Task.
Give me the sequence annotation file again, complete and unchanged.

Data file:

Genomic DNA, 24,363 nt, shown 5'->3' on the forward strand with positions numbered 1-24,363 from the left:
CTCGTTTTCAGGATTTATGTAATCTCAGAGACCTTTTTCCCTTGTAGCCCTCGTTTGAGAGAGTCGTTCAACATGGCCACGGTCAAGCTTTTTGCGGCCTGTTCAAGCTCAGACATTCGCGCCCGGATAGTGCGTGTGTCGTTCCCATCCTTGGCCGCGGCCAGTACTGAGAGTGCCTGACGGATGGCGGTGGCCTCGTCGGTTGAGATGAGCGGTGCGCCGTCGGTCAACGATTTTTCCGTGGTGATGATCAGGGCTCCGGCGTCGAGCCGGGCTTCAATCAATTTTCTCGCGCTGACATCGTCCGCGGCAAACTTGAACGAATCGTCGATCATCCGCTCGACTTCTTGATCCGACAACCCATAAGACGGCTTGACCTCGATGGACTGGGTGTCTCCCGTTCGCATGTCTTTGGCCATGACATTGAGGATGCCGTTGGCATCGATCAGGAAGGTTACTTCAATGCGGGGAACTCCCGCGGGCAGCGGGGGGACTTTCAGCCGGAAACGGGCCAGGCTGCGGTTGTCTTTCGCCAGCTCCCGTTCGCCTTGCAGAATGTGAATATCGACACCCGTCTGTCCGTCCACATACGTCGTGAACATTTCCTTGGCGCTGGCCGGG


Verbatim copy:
Genomic DNA, 24,363 nt, shown 5'->3' on the forward strand with positions numbered 1-24,363 from the left:
CTCGTTTTCAGGATTTATGTAATCTCAGAGACCTTTTTCCCTTGTAGCCCTCGTTTGAGAGAGTCGTTCAACATGGCCACGGTCAAGCTTTTTGCGGCCTGTTCAAGCTCAGACATTCGCGCCCGGATAGTGCGTGTGTCGTTCCCATCCTTGGCCGCGGCCAGTACTGAGAGTGCCTGACGGATGGCGGTGGCCTCGTCGGTTGAGATGAGCGGTGCGCCGTCGGTCAACGATTTTTCCGTGGTGATGATCAGGGCTCCGGCGTCGAGCCGGGCTTCAATCAATTTTCTCGCGCTGACATCGTCCGCGGCAAACTTGAACGAATCGTCGATCATCCGCTCGACTTCTTGATCCGACAACCCATAAGACGGCTTGACCTCGATGGACTGGGTGTCTCCCGTTCGCATGTCTTTGGCCATGACATTGAGGATGCCGTTGGCATCGATCAGGAAGGTTACTTCAATGCGGGGAACTCCCGCGGGCAGCGGGGGGACTTTCAGCCGGAAACGGGCCAGGCTGCGGTTGTCTTTCGCCAGCTCCCGTTCGCCTTGCAGAATGTGAATATCGACACCCGTCTGTCCGTCCACATACGTCGTGAACATTTCCTTGGCGCTGGCCGGG